Relationship of mean platelet volume to lymphocyte ratio and coronary collateral circulation in patients with stable angina pectoris

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In patients with coronary artery disease, coronary collateral circulation (CCC) develops as an adaptation to ischemia and contributes toward reduction of cardiovascular events. Recently, the mean platelet volume-to-lymphocyte ratio (MPVLR) has emerged as a novel and readily available marker of inflammation and thrombosis. This study aimed to investigate the relationship between MPVLR and development of CCC.

Patients and methods

A total of 332 patients with stable angina pectoris undergoing coronary arteriography were enrolled and divided on the basis of the development of CCC into two groups: group with adequate CCC (n=243) and group with impaired CCC (n=89). Routine complete blood count parameters and high-sensitivity C-reactive protein (hsCRP) were measured before coronary arteriography.


Both MPVLR and hsCRP levels were higher in the impaired CCC group (P<0.001 and P=0.007, respectively). Multivariate logistic regression analysis indicated that MPVLR was associated independently with impaired CCC [odds ratio (OR): 1.706, 95% confidence interval (CI): 1.328–2.192, P<0.001]. In addition to MPVLR, hsCRP (OR: 1.144, P=0.030) and fasting blood glucose (OR: 1.007, P=0.049) were also associated independently with impaired CCC. In receiver operating characteristics curve analysis, an optimal cut-off point for MPVLR (4.47) was found to predict the presence of good CCC with a sensitivity of 75.3% and a specificity of 71.2% (P<0001).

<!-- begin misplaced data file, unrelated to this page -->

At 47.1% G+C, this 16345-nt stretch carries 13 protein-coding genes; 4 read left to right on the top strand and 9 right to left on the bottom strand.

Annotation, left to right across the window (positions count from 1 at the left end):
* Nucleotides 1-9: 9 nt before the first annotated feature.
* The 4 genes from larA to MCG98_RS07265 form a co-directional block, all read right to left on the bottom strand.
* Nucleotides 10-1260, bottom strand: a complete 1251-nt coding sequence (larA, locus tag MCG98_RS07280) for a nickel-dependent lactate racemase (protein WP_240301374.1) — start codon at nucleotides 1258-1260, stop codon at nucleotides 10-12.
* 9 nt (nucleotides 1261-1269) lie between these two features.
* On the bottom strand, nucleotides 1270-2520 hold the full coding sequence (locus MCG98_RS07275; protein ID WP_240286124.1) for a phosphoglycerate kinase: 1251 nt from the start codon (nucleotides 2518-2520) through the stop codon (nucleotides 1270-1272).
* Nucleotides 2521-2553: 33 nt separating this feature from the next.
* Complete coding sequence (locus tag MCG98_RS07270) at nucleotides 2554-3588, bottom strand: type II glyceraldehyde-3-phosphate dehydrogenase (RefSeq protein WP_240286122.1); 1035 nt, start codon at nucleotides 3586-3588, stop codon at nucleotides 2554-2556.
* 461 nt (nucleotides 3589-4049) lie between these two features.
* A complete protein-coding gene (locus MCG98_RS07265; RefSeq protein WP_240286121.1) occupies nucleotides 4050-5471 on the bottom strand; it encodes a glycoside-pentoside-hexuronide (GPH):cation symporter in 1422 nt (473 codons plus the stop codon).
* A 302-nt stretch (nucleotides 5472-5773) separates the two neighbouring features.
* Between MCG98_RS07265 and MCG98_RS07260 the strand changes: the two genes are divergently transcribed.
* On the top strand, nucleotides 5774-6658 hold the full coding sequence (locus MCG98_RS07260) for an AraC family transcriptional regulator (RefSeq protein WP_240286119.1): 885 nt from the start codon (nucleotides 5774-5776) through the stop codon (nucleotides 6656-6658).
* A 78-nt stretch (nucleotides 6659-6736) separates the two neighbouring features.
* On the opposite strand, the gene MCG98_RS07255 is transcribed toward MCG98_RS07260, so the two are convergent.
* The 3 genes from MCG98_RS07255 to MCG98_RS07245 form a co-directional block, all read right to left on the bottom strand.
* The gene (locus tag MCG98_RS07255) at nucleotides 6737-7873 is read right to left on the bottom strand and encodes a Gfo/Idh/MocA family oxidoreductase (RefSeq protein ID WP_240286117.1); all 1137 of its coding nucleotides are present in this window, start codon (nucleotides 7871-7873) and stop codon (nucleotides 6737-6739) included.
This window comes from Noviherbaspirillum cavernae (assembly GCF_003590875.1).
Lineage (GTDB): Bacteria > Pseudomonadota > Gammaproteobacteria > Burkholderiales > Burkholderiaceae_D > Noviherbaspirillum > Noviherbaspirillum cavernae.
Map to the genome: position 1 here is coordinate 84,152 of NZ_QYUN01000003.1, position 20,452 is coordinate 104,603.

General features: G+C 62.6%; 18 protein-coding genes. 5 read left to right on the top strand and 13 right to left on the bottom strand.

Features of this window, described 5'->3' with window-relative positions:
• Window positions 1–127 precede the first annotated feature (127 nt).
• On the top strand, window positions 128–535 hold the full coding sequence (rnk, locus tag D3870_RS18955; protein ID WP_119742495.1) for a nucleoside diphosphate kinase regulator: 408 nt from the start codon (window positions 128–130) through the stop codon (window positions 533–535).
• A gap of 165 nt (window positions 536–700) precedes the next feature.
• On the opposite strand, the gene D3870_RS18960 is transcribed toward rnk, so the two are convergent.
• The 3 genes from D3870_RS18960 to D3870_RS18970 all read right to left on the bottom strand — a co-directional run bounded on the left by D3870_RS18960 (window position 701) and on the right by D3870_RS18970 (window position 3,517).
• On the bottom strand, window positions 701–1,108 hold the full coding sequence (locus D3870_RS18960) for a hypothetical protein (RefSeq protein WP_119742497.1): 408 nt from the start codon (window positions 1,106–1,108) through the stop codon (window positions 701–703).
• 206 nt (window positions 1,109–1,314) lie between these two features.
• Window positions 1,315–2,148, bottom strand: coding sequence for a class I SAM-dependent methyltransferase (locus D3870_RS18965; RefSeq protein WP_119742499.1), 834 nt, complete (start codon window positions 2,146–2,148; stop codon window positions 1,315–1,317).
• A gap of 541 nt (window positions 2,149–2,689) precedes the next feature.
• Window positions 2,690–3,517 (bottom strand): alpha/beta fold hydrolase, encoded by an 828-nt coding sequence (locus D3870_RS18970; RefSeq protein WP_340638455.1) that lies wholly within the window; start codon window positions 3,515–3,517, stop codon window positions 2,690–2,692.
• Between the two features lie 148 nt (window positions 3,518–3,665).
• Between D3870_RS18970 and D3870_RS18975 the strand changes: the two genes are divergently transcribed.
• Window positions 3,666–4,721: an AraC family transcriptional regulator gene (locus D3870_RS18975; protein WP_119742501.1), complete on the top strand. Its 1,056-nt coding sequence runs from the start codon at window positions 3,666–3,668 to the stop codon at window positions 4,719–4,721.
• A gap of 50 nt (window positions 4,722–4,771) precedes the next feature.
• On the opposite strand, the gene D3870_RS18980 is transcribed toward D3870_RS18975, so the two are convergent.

Our findings suggest that measurement of MPVLR may predict the development of CCC in patients with stable coronary artery disease. An increased MPVLR is associated independently with impaired CCC in these patients.

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